Monday, September 16, 2013

■ GHANA: GCAA freezes issuance of domestic operator licences in response to Antrak's, Starbow's threats to pull out.

GCAAResponding to threats by local carriers Antrak Air (O4) and Starbow Airlines (S9) to withdraw from the oversubscribed Ghanaian market, the Ghanaian Civil Aviation Authority (GCAA) says it has henceforth placed a moratorium on the issuance of domestic airline licences. At present, Ghana has four local operators including Africa World Airlines (AW) and Fly540 Ghana (5G). A fifth, CTK CityLink (CTY) went bankrupt last year.

Kwame Mamphey
In a report by Ghana's BF&T newspaper, the Director-General of the GCAA, Air Commodore Kwame Mamphey (Rtd.), said that four local operators were enough with those currently in the process of applying, doing so for a regional operators licence.
"Those that are going through the certification process are going to operate regional flights, not domestic flights," he said.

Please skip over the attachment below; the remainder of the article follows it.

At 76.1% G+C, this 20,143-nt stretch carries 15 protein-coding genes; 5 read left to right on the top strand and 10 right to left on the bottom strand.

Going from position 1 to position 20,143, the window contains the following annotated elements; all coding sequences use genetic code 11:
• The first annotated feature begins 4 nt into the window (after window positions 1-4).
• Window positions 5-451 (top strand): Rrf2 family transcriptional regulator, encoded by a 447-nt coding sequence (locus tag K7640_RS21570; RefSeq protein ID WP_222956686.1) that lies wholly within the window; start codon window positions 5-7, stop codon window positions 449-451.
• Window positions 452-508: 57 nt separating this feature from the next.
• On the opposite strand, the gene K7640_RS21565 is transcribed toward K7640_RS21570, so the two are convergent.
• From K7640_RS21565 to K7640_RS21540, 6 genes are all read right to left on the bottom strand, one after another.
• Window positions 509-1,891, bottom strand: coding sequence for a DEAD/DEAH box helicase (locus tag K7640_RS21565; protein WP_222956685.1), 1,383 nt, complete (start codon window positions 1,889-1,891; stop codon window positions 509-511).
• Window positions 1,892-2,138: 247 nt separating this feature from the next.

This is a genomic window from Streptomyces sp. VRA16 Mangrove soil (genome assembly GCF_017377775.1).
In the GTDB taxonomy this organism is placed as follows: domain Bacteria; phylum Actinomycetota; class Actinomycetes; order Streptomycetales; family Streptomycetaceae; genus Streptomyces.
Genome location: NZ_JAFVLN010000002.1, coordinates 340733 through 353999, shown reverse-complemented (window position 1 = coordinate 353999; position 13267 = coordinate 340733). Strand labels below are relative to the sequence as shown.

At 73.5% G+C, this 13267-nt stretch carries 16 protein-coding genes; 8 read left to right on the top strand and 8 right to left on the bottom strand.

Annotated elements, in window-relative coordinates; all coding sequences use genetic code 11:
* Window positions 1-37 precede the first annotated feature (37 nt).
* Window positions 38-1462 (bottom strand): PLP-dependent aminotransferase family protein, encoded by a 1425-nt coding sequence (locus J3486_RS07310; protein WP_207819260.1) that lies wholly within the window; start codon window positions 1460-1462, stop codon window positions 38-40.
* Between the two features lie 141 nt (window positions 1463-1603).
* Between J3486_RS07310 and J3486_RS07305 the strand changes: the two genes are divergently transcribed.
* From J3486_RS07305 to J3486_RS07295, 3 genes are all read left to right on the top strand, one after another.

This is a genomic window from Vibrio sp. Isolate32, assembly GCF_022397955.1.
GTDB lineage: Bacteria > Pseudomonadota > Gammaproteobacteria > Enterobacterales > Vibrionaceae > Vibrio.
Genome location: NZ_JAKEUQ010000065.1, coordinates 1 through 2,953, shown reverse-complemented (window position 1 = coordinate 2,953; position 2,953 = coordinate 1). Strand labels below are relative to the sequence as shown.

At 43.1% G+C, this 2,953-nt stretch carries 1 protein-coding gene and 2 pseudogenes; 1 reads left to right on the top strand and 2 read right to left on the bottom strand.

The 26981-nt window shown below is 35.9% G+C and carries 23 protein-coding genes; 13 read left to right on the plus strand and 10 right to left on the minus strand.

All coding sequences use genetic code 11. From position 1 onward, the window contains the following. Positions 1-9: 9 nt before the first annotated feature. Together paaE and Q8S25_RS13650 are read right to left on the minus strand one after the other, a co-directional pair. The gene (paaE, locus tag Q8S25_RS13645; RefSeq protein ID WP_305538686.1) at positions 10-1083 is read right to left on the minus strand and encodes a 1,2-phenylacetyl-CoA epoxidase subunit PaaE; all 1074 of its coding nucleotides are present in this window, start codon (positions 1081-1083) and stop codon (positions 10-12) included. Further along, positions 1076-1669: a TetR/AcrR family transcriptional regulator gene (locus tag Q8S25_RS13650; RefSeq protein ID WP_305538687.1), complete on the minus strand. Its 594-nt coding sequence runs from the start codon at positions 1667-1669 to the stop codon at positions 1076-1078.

While Starbow and Antrak had both lamented the unviability of Ghana's domestic market citing poor infrastructure, high costs and non-existent margins, they also pointed to the presence of foreign operators which collectively had crowded them out of the regional market by virtue of their being awarded local traffic rights on intra-African sectors.

On the issue of regional operations, both carriers stated that the lack of lucrative traffic rights to neighbouring West African nations - Nigeria in particular - had curtailed their expansion plans. According to Mr Antwi, despite applying for routes to Nigeria in 2011, nothing  from the Nigerian Civil Aviation Authority (NCAA) had been heard from since. Additionally, flights to Cotonou and Abidjan have been discontinued as a result of "unfavourable loads".
"Our inability to fly West Coast, especially Nigeria, has caused us a loss of GHC 21 million over the last year, since our aircraft are a specialised type and consume a lot with regard to fuel. Maintenance and other related costs are also high. As captured in our business plan, we want to fly domestic and regional. We have the equipment and are ready to fly to Nigeria," he said.
In the GCAA's defense, Cmdr Mamphey said that Antrak had been designated to serve Nigeria, Saudi Arabia, South Africa Germany and London "but they are not using it [in order to break-even and subsequently make profit]".

Regarding the issuance of Nigerian traffic rights, Cmdr Mamphey said the issue had been taken up with the Nigerian authorities with the matter now being discussed at a "governmental level".